ll of that long summer David had been unable to work. His novel had come out in the spring, and he had gone out on the road as the writer. Returning from the hoopla and weirdness of the tour to the rooftop hut in which he had written, he was no longer sure what he was. The dread of not working hadn’t gone away, of course, and this alone had locked him to his desk all summer. But now it was August and still nothing.
      Some years before David had rented out the derelict laundry hut on the roof of his apartment building in San Francisco. The hut was a ten-by-ten room on a raised platform in the middle of a small deck, the whole thing enclosed, quaintly enough, by a picket fence. Here in years past the ladies had hung out their wash. Nowadays everyone did wash in the parking garage, sometimes loading the washer in the middle of the night. And David labored in the old laundry hut, working and now not working on the roof.
      Over the years he had furnished the hut and made a little garden on the deck. He’d put out his succulents first, then had cajoled a plumbing contractor, in the building to do other work, into putting a spigot with a hose coupling up there, and David was able then to keep leafy plants alive in the wind and sun. Driftwood and stones, brought back from outings, he’d arranged around the deck, so that in the end—which this seemed to be—David could step from the studio, as he came to call the place, into a kind of bower, a shady garden inside that picket fence, the bright terrain of the city rising beyond. In such a setting, he had managed to do his work.
      But then the roof sprang a leak. In bad storms that winter, rainwater had run down the walls in 301. No easy solution had presented itself, and the manager informed him that the building would have to be re-roofed. The deck with its picket fence had to be torn up, he said, as he suspected that the leak was somewhere beneath it. Even David’s hut might have to go.
      David hadn’t paid much attention to this, engaged as he was that winter in his work. Besides, he’d thought, it had taken almost a year for this manager to get around to fixing a small repair in his apartment. How long would it take him to consider the big job of the roof? So spring came and David went on tour and came back to summer, that year unduly hot and dry. Then he had gone dreadfully and fruitlessly to the studio every clear day for weeks.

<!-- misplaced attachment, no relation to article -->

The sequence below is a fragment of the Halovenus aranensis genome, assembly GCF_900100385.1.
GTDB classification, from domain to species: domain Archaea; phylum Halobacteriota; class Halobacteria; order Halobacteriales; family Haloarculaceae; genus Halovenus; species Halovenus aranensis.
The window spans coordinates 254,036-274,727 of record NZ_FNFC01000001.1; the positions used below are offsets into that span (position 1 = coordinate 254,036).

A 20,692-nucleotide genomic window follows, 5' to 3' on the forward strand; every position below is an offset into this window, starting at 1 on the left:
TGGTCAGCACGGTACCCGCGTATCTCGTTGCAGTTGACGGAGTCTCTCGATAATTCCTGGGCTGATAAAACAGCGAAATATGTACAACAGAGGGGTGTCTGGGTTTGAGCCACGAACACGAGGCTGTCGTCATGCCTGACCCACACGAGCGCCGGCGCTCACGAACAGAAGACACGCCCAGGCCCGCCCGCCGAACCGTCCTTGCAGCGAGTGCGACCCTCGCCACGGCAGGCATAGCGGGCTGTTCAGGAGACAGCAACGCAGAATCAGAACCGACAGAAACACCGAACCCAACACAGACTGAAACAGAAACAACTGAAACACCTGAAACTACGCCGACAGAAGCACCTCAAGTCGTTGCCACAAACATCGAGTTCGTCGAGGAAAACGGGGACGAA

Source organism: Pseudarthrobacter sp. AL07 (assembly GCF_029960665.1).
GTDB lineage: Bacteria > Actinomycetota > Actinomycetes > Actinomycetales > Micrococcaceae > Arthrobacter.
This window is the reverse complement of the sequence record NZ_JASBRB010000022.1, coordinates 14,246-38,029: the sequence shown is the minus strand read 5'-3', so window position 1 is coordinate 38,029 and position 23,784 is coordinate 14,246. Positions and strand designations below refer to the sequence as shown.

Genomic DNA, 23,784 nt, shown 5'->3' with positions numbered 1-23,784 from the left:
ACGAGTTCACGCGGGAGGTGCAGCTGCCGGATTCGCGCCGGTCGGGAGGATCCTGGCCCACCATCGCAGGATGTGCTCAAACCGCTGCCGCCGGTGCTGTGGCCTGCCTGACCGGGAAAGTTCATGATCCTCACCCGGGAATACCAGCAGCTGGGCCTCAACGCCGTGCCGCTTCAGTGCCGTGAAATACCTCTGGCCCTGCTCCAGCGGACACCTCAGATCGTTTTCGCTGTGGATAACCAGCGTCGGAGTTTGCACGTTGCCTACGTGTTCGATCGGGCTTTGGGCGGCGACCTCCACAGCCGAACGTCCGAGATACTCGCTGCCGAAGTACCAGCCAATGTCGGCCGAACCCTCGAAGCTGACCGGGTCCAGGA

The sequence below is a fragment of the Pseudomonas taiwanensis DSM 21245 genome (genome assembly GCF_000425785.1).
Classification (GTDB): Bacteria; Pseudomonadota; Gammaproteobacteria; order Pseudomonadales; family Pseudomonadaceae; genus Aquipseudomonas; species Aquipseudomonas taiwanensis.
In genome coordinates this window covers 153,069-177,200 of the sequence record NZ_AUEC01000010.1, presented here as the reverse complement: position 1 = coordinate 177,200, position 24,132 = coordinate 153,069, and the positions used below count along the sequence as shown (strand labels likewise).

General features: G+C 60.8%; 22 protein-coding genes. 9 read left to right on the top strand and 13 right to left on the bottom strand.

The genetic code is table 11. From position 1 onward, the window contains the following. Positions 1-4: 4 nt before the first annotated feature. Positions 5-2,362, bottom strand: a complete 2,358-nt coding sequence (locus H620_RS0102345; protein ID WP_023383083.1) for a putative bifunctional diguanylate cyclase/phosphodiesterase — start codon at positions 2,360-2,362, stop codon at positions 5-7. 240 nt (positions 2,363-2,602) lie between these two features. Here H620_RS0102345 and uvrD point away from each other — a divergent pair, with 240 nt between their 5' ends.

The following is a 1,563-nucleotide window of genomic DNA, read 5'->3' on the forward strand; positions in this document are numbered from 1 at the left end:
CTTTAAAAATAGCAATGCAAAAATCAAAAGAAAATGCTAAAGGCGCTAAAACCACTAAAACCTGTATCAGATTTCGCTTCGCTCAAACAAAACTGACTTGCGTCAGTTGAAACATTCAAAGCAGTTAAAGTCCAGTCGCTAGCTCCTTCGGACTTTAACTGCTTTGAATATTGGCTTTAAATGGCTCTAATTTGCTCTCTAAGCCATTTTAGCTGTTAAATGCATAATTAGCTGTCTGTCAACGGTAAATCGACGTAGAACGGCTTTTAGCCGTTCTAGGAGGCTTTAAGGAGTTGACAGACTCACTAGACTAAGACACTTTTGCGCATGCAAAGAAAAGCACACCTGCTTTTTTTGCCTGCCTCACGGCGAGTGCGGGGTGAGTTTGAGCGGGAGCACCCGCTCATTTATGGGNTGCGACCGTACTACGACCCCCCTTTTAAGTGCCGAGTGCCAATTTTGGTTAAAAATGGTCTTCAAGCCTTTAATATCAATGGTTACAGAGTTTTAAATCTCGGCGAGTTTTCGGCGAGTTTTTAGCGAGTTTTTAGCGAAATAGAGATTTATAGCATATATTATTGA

The roofers arrived without warning. Early in the morning on a sunny Monday, they woke him up, clomping across the ceiling of his apartment, which was on the top floor of that building. From the sound of it, they’d already begun their demolition on the roof. David dressed and ran up. The roofers hadn’t bothered to come through the front door, instead simply setting up their ladders on the street and climbing to the roof via the fire escape. By the time he got up there still more of them were climbing over the edge with knives in their black hands, like pirates boarding a ship. The first ones to arrive had already begun demolishing the picket fence, that old wood, many times painted, simply disintegrating beneath the blunt ends of their axes.
      The crew boss, a tall thin man with a gray pony tail and a scowl, pointed at David’s plants. “Gotta move ‘em,” he said. David noticed that the plants had been already been disarrayed. One of the big cactuses had a broken stem. “Found it like that,” said the crew boss.
      David felt then that he should get the plants out of harm’s way immediately, and so, without coffee even, he started working, hauling each of heavy pots to the safety of the neighboring roof, as the demolition continued. The crew boss instructed the workers, barking Spanish at them.
      Most of the workers wore baseball caps and sweatshirts emblazoned in English with commercial emblems. “Reno,” “The Gap,” “Raging Waters,” read their grimy shirts. These roofers worked incredibly hard. Some were already removing the old roof, cutting into it with square shovels, then peeling back the ripped tar and plywood with their bare hands. David had put on his gardening gloves, just to move the pots.
      The crew boss spoke in English to one guy, who had on a buttoned shirt blackened with tar. This guy might have been the buddy of the boss. The two of them looked like surfers. Maybe they’d been high school friends, these guys who were by then in their thirties. David imagined that this other guy, who was short and slight and blond and balding, had fallen on hard times. Maybe whatever he’d tried to do after high school hadn’t worked out, and he’d had to go back to this crew boss, his old high school buddy, a guy whom no one could like as an adult, to ask for a job. So he worked with them, though he worked apart from the others. Doug, the crew boss called him. Doug seemed miserable.
      Two of the largest cactuses stood in a concrete tub—the old double wash basin from the laundry shed. When he had moved all the other plants the blistering sun, David turned his attention to this tub, but he couldn’t move it. “It must weigh a hundred pounds,” he told the crew boss. “I’d say two hundred,” he said. “It’s gotta go.”
      So David returned to struggle with the tub. Some of the other workers, one in a Michoacan baseball hat, came over to lend a hand, though even the four of them could only slide this tub of dirt and the five-foot San Pedro cactuses in it off the deck onto the roof proper. From there it wasn’t going anywhere. Probably have to bust it up,” suggested the crew boss, leaning on his shovel. “It’s gotta go before noon, though.”
      His day shot by then, anyway, David drove to a garden supply store and bought two big plastic pots, then returned to the roof with them and a hammer and set to work smashing the big basin apart. It took some time, and in his mood he worked on it with grim enthusiasm. The workers watched a little while and then went back to their own labor. Then the roof rang with the din of things being destroyed.